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Speaker Series – Moral Distress During the Pandemic: Impacts on the Mental Health of Long-Term Care Home Staff in Northwestern Ontario

December 13 @ 12:00 pm - 1:00 pm

Session Info:

The purpose of this session is to present a study that explores the experiences of moral distress during the pandemic for long-term care home staff of nurses and personal support workers in northern Ontario, the subsequent impacts on their mental health as well as their resilience and adaptation. This session will outline the importance of the study, the research design, preliminary findings and potential implications. This study is funded by the Seed Grant Program of the EPID@work Research Centre.

Presenter Bios:

Caroline is a Registered Nurse and graduate student at Lakehead University in the Master of Nursing- Advanced Nursing Specialization program. She is the Simulation Lab Coordinator in Lakehead University’s BScN program. Caroline is passionate about preparing nurses to cope with and attend to the psychologically stressful events they experience in practice. Caroline’s research interests include psychological trauma in nurses, moral distress in practice, trauma-informed simulation debriefing, and end-of-life care.

Nisha Sutherland, RN, PhD, is Associate Professor in the Faculty of Nursing at Lakehead University and research affiliate with the Centre for Education and Research on Aging & Health. Her focus of research is in the areas of palliative care and people living with dementia. She is presently conducting a CIHR funded study titled, End of Life Decision Making for Long-Term Care Residents with Dementia and their Care Partners. She is also involved in numerous community-based projects involving social participation and inclusion of people living with dementia.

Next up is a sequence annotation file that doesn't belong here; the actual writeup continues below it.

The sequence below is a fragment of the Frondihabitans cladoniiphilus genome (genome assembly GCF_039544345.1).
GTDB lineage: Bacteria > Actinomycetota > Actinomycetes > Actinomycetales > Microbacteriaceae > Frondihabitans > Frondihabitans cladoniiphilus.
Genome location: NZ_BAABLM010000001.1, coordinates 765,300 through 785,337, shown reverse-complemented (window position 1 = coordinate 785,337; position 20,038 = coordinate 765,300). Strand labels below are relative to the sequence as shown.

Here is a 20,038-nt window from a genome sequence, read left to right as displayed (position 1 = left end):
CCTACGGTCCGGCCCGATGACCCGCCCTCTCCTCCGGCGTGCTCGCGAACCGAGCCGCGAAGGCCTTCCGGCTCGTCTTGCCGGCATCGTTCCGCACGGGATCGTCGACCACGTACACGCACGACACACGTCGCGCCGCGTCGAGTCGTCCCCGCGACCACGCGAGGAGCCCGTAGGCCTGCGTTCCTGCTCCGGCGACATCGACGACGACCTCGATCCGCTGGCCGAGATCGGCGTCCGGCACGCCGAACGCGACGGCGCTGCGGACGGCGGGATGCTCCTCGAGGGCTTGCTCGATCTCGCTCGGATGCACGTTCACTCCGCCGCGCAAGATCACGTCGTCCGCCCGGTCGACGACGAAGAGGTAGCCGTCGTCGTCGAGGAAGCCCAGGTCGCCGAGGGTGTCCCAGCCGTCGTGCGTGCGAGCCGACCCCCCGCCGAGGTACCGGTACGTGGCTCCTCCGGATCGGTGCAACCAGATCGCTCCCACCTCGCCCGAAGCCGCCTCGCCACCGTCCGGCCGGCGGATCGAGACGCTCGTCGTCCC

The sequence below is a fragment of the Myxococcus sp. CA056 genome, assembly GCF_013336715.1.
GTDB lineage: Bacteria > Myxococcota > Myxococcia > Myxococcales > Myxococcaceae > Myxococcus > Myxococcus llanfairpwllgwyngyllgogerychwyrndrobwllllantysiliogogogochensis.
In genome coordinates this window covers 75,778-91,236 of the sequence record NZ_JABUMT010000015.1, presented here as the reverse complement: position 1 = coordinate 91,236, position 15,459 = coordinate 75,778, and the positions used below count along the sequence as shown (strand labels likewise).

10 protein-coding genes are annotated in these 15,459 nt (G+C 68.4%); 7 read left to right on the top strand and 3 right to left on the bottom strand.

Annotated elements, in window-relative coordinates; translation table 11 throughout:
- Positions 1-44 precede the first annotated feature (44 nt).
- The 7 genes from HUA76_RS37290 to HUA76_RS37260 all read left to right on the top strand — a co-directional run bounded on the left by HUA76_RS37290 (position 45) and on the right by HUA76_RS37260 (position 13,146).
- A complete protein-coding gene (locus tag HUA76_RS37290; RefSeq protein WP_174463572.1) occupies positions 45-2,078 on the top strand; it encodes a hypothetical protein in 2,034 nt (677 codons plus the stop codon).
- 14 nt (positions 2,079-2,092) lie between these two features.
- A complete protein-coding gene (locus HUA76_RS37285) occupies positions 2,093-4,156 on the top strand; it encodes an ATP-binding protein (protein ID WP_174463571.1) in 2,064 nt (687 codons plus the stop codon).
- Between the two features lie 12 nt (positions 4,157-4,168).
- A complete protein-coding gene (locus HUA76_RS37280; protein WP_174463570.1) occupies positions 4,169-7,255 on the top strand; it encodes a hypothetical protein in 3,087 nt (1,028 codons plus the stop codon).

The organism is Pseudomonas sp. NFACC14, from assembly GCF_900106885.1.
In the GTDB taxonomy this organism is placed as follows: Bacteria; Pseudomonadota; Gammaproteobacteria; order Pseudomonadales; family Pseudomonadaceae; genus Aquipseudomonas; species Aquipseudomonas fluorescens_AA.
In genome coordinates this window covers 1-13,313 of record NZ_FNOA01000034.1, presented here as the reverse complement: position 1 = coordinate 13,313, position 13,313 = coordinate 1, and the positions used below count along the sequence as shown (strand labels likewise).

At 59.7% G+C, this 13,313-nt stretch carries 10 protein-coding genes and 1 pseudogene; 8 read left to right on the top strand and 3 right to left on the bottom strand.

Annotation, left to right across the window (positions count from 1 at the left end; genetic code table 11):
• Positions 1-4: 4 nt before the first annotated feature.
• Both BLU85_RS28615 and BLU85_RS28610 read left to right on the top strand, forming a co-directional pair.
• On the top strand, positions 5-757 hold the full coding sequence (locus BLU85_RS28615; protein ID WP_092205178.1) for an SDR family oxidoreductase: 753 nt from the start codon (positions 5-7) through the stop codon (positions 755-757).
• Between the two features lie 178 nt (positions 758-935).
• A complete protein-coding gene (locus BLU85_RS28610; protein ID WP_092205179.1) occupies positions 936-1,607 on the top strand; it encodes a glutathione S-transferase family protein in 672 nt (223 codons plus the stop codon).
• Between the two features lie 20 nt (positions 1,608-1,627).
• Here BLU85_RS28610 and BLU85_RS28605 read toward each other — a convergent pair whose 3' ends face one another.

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December 13
12:00 pm - 1:00 pm
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Lakehead University respectfully acknowledges its campuses are located on the traditional lands of Indigenous people. Lakehead Thunder Bay is located on the traditional lands of the Fort William First Nation, Signatory to the Robinson Superior Treaty of 1850. Lakehead University acknowledges the history that many nations hold in the areas around our campuses, and is committed to a relationship with First Nations, Métis, and Inuit based on the principles of mutual trust, respect, reciprocity, and collaboration in the spirit of reconciliation. As a Centre we are committed to working towards reconciliation and decolonizing our work and have committed as a staff to educating ourselves in these areas both personally and professionally.